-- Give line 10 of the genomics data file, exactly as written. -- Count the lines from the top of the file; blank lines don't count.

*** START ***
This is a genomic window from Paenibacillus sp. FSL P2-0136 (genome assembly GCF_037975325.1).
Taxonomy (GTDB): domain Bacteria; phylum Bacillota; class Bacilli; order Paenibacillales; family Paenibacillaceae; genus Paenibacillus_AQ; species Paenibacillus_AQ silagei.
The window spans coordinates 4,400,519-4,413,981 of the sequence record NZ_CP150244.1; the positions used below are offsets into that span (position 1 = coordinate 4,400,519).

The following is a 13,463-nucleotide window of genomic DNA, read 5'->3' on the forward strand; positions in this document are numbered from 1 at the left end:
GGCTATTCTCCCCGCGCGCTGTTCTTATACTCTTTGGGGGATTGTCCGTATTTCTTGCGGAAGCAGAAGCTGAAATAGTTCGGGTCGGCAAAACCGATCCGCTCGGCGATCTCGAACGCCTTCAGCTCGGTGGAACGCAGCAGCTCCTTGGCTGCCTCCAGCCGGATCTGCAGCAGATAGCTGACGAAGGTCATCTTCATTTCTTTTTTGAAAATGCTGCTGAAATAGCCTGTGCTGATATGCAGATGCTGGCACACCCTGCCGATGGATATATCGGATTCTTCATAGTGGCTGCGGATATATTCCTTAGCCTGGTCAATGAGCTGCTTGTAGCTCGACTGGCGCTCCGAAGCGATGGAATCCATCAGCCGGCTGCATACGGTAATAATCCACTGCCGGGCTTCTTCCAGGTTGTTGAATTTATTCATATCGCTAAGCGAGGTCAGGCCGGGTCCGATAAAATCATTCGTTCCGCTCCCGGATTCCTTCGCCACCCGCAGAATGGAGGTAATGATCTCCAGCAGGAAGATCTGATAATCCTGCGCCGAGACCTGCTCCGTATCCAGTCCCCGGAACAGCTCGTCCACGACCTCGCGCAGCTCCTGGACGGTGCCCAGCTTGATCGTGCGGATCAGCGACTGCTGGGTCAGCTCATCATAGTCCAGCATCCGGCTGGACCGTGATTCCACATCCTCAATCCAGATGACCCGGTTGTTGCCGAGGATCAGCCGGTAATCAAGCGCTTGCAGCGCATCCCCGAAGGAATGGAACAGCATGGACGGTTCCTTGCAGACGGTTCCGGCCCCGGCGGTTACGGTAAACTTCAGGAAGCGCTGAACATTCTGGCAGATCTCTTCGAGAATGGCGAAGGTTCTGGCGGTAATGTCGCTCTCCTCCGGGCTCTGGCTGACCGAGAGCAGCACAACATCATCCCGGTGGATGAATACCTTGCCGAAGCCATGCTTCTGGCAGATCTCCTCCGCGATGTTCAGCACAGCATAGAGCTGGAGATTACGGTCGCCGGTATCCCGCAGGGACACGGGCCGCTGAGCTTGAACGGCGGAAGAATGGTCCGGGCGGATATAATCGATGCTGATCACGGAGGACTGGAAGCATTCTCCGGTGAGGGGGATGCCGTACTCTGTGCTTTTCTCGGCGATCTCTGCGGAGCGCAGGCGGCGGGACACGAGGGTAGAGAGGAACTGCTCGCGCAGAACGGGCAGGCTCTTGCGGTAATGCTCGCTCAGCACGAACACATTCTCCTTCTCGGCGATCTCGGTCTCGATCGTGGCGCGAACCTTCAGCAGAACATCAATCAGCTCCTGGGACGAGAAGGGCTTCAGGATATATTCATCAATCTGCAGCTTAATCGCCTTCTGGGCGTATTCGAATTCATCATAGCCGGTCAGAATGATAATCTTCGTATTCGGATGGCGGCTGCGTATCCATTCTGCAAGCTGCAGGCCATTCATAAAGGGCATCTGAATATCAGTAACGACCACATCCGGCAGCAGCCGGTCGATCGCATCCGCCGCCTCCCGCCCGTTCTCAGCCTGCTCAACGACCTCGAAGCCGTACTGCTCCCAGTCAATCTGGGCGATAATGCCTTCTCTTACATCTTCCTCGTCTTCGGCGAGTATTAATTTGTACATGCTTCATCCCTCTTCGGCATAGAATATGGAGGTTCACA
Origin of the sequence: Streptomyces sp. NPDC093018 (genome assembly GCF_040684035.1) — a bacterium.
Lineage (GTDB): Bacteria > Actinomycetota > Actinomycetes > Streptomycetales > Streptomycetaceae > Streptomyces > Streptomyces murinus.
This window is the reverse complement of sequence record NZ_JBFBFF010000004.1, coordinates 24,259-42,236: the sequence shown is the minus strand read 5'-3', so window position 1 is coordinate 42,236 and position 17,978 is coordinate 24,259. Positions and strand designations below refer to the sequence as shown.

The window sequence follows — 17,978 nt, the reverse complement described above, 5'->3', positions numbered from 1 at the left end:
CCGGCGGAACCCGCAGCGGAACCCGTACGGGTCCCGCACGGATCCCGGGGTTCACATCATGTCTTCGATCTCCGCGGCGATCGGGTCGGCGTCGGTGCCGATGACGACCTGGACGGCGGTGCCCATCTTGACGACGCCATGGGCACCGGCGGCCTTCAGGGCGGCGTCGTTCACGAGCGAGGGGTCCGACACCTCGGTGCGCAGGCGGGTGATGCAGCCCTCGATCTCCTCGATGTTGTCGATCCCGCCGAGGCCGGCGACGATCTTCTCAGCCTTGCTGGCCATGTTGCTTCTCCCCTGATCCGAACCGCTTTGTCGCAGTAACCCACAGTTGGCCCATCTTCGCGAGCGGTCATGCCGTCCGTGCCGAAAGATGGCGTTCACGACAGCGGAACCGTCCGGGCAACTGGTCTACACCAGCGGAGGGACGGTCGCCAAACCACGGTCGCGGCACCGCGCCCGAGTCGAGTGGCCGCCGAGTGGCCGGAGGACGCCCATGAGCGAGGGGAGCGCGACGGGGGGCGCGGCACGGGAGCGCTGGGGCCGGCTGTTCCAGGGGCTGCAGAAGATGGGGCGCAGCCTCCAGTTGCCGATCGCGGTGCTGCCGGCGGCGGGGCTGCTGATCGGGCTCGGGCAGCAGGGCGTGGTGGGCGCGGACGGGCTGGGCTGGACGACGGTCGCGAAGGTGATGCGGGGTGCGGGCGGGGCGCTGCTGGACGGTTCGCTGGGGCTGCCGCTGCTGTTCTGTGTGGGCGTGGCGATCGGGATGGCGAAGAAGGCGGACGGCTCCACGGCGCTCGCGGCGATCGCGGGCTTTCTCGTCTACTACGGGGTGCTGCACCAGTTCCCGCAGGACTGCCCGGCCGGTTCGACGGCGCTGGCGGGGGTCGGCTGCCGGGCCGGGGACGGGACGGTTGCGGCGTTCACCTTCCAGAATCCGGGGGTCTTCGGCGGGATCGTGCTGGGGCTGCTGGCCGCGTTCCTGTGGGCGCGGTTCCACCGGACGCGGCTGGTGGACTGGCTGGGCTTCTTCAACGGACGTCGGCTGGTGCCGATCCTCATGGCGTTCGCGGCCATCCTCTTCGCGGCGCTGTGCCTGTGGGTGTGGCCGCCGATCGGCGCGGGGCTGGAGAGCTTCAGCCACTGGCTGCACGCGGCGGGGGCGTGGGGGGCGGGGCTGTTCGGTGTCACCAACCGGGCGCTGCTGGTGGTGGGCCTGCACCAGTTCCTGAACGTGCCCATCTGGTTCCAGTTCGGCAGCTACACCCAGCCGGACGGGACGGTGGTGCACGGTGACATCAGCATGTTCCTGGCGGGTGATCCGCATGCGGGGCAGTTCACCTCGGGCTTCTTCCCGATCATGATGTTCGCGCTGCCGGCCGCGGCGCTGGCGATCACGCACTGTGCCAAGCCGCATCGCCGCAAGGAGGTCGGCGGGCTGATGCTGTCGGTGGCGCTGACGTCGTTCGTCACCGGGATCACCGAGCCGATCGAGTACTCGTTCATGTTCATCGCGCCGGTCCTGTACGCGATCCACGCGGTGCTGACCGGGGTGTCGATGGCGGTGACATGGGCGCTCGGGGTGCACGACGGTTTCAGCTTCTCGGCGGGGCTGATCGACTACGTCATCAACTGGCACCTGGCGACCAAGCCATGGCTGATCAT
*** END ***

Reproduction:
CCGGCGGAACCCGCAGCGGAACCCGTACGGGTCCCGCACGGATCCCGGGGTTCACATCATGTCTTCGATCTCCGCGGCGATCGGGTCGGCGTCGGTGCCGATGACGACCTGGACGGCGGTGCCCATCTTGACGACGCCATGGGCACCGGCGGCCTTCAGGGCGGCGTCGTTCACGAGCGAGGGGTCCGACACCTCGGTGCGCAGGCGGGTGATGCAGCCCTCGATCTCCTCGATGTTGTCGATCCCGCCGAGGCCGGCGACGATCTTCTCAGCCTTGCTGGCCATGTTGCTTCTCCCCTGATCCGAACCGCTTTGTCGCAGTAACCCACAGTTGGCCCATCTTCGCGAGCGGTCATGCCGTCCGTGCCGAAAGATGGCGTTCACGACAGCGGAACCGTCCGGGCAACTGGTCTACACCAGCGGAGGGACGGTCGCCAAACCACGGTCGCGGCACCGCGCCCGAGTCGAGTGGCCGCCGAGTGGCCGGAGGACGCCCATGAGCGAGGGGAGCGCGACGGGGGGCGCGGCACGGGAGCGCTGGGGCCGGCTGTTCCAGGGGCTGCAGAAGATGGGGCGCAGCCTCCAGTTGCCGATCGCGGTGCTGCCGGCGGCGGGGCTGCTGATCGGGCTCGGGCAGCAGGGCGTGGTGGGCGCGGACGGGCTGGGCTGGACGACGGTCGCGAAGGTGATGCGGGGTGCGGGCGGGGCGCTGCTGGACGGTTCGCTGGGGCTGCCGCTGCTGTTCTGTGTGGGCGTGGCGATCGGGATGGCGAAGAAGGCGGACGGCTCCACGGCGCTCGCGGCGATCGCGGGCTTTCTCGTCTACTACGGGGTGCTGCACCAGTTCCCGCAGGACTGCCCGGCCGGTTCGACGGCGCTGGCGGGGGTCGGCTGCCGGGCCGGGGACGGGACGGTTGCGGCGTTCACCTTCCAGAATCCGGGGGTCTTCGGCGGGATCGTGCTGGGGCTGCTGGCCGCGTTCCTGTGGGCGCGGTTCCACCGGACGCGGCTGGTGGACTGGCTGGGCTTCTTCAACGGACGTCGGCTGGTGCCGATCCTCATGGCGTTCGCGGCCATCCTCTTCGCGGCGCTGTGCCTGTGGGTGTGGCCGCCGATCGGCGCGGGGCTGGAGAGCTTCAGCCACTGGCTGCACGCGGCGGGGGCGTGGGGGGCGGGGCTGTTCGGTGTCACCAACCGGGCGCTGCTGGTGGTGGGCCTGCACCAGTTCCTGAACGTGCCCATCTGGTTCCAGTTCGGCAGCTACACCCAGCCGGACGGGACGGTGGTGCACGGTGACATCAGCATGTTCCTGGCGGGTGATCCGCATGCGGGGCAGTTCACCTCGGGCTTCTTCCCGATCATGATGTTCGCGCTGCCGGCCGCGGCGCTGGCGATCACGCACTGTGCCAAGCCGCATCGCCGCAAGGAGGTCGGCGGGCTGATGCTGTCGGTGGCGCTGACGTCGTTCGTCACCGGGATCACCGAGCCGATCGAGTACTCGTTCATGTTCATCGCGCCGGTCCTGTACGCGATCCACGCGGTGCTGACCGGGGTGTCGATGGCGGTGACATGGGCGCTCGGGGTGCACGACGGTTTCAGCTTCTCGGCGGGGCTGATCGACTACGTCATCAACTGGCACCTGGCGACCAAGCCATGGCTGATCAT